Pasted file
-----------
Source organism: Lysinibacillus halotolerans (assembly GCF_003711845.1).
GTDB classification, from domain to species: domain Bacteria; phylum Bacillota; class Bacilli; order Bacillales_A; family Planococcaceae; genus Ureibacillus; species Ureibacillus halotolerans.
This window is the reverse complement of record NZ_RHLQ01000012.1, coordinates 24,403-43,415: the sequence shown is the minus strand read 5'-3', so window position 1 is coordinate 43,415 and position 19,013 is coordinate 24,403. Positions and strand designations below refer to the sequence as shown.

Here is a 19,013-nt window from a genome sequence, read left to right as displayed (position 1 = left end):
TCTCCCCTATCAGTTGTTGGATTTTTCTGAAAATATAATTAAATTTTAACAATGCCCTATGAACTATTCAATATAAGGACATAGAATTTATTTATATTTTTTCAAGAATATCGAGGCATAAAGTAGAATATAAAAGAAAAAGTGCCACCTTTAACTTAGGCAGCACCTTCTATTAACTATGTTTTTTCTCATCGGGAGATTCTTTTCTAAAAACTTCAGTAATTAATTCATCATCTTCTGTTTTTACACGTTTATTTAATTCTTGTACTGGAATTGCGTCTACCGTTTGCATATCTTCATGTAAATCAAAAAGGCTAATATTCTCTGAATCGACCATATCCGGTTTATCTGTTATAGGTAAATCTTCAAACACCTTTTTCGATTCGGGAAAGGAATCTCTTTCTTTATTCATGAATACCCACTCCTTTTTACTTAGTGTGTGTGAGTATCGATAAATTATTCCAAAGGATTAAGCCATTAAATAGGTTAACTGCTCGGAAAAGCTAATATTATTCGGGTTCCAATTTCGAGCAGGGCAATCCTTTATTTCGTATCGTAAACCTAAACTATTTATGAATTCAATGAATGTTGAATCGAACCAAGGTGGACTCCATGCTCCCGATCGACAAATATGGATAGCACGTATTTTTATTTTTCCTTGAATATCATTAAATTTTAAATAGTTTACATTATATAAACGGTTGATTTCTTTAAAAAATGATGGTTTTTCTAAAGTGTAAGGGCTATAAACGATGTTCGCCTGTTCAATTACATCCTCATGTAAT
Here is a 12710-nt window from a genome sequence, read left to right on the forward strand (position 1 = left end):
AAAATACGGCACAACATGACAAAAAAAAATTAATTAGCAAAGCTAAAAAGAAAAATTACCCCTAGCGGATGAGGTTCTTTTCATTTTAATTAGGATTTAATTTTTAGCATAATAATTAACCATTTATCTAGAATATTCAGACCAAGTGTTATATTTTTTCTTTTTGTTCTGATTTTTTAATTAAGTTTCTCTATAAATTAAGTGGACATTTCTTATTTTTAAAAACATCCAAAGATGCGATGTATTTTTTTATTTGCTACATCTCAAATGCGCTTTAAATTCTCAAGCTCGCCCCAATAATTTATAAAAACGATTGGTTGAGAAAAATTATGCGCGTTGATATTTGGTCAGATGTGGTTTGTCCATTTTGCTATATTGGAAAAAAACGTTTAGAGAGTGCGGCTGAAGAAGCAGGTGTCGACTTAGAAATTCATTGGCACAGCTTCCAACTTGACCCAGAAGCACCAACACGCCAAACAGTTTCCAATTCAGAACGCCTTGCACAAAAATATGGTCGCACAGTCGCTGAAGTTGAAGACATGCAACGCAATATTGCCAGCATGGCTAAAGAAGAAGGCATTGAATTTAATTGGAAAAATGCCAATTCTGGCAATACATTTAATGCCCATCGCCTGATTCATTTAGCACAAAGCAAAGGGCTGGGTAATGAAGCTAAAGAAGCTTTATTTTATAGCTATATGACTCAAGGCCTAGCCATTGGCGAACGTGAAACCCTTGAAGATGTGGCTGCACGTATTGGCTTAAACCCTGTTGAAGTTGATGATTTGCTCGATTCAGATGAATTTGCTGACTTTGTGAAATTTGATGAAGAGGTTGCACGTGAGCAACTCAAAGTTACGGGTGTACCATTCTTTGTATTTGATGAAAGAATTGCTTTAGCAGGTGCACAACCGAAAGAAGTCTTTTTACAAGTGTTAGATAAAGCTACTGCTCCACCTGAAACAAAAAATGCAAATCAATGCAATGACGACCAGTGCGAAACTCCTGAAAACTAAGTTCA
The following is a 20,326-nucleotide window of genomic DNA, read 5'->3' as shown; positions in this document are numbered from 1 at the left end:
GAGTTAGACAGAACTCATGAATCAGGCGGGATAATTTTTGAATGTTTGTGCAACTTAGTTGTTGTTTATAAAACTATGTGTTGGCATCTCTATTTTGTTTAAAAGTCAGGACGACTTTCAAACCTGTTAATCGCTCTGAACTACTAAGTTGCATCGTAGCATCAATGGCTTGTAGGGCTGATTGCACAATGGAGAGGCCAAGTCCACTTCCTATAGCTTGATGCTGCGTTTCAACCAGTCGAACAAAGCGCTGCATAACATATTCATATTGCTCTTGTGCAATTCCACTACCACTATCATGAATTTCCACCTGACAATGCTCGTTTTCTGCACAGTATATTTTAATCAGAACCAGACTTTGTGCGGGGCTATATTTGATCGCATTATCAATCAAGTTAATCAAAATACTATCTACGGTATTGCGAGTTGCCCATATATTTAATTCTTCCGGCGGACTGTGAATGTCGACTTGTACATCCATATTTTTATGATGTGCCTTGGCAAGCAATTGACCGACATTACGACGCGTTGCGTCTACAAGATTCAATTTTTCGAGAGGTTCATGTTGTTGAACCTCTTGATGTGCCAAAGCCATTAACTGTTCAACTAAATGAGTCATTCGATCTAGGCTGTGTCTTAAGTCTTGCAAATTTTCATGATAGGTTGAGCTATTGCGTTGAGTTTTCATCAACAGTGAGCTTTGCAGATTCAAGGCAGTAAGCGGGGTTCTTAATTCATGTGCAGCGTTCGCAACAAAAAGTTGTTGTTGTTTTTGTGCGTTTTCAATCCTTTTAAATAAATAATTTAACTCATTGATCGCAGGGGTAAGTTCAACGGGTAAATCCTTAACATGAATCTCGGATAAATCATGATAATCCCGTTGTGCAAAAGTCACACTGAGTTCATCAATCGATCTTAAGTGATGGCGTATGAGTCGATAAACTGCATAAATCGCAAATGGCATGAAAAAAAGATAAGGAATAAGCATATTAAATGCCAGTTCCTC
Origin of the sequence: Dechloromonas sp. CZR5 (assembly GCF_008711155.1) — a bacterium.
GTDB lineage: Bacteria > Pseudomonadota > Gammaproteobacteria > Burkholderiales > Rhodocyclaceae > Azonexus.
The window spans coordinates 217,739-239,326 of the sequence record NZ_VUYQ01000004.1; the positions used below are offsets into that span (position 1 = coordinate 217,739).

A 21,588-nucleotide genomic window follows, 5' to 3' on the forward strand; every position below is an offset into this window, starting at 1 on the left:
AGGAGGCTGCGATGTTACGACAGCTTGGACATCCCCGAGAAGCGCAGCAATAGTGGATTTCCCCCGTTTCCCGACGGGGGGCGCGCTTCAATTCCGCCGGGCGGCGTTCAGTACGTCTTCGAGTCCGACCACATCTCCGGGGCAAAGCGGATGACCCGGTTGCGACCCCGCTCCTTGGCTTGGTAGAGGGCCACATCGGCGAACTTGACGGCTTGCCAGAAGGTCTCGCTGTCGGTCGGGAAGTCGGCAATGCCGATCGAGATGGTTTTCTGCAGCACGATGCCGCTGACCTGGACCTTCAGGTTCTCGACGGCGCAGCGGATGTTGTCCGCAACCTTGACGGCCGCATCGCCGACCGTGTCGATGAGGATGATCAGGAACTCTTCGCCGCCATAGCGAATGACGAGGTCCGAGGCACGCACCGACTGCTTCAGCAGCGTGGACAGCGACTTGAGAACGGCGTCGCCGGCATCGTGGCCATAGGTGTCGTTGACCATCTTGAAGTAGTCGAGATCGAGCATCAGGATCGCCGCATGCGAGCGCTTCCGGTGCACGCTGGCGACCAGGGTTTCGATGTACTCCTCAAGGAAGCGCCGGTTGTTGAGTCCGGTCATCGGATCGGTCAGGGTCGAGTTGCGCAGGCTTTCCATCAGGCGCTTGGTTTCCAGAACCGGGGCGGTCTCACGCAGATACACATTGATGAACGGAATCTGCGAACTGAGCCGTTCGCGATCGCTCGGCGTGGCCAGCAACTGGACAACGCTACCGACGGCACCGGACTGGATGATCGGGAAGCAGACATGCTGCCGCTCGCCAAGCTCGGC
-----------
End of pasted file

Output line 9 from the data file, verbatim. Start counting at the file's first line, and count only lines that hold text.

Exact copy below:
GAGTTAGACAGAACTCATGAATCAGGCGGGATAATTTTTGAATGTTTGTGCAACTTAGTTGTTGTTTATAAAACTATGTGTTGGCATCTCTATTTTGTTTAAAAGTCAGGACGACTTTCAAACCTGTTAATCGCTCTGAACTACTAAGTTGCATCGTAGCATCAATGGCTTGTAGGGCTGATTGCACAATGGAGAGGCCAAGTCCACTTCCTATAGCTTGATGCTGCGTTTCAACCAGTCGAACAAAGCGCTGCATAACATATTCATATTGCTCTTGTGCAATTCCACTACCACTATCATGAATTTCCACCTGACAATGCTCGTTTTCTGCACAGTATATTTTAATCAGAACCAGACTTTGTGCGGGGCTATATTTGATCGCATTATCAATCAAGTTAATCAAAATACTATCTACGGTATTGCGAGTTGCCCATATATTTAATTCTTCCGGCGGACTGTGAATGTCGACTTGTACATCCATATTTTTATGATGTGCCTTGGCAAGCAATTGACCGACATTACGACGCGTTGCGTCTACAAGATTCAATTTTTCGAGAGGTTCATGTTGTTGAACCTCTTGATGTGCCAAAGCCATTAACTGTTCAACTAAATGAGTCATTCGATCTAGGCTGTGTCTTAAGTCTTGCAAATTTTCATGATAGGTTGAGCTATTGCGTTGAGTTTTCATCAACAGTGAGCTTTGCAGATTCAAGGCAGTAAGCGGGGTTCTTAATTCATGTGCAGCGTTCGCAACAAAAAGTTGTTGTTGTTTTTGTGCGTTTTCAATCCTTTTAAATAAATAATTTAACTCATTGATCGCAGGGGTAAGTTCAACGGGTAAATCCTTAACATGAATCTCGGATAAATCATGATAATCCCGTTGTGCAAAAGTCACACTGAGTTCATCAATCGATCTTAAGTGATGGCGTATGAGTCGATAAACTGCATAAATCGCAAATGGCATGAAAAAAAGATAAGGAATAAGCATATTAAATGCCAGTTCCTC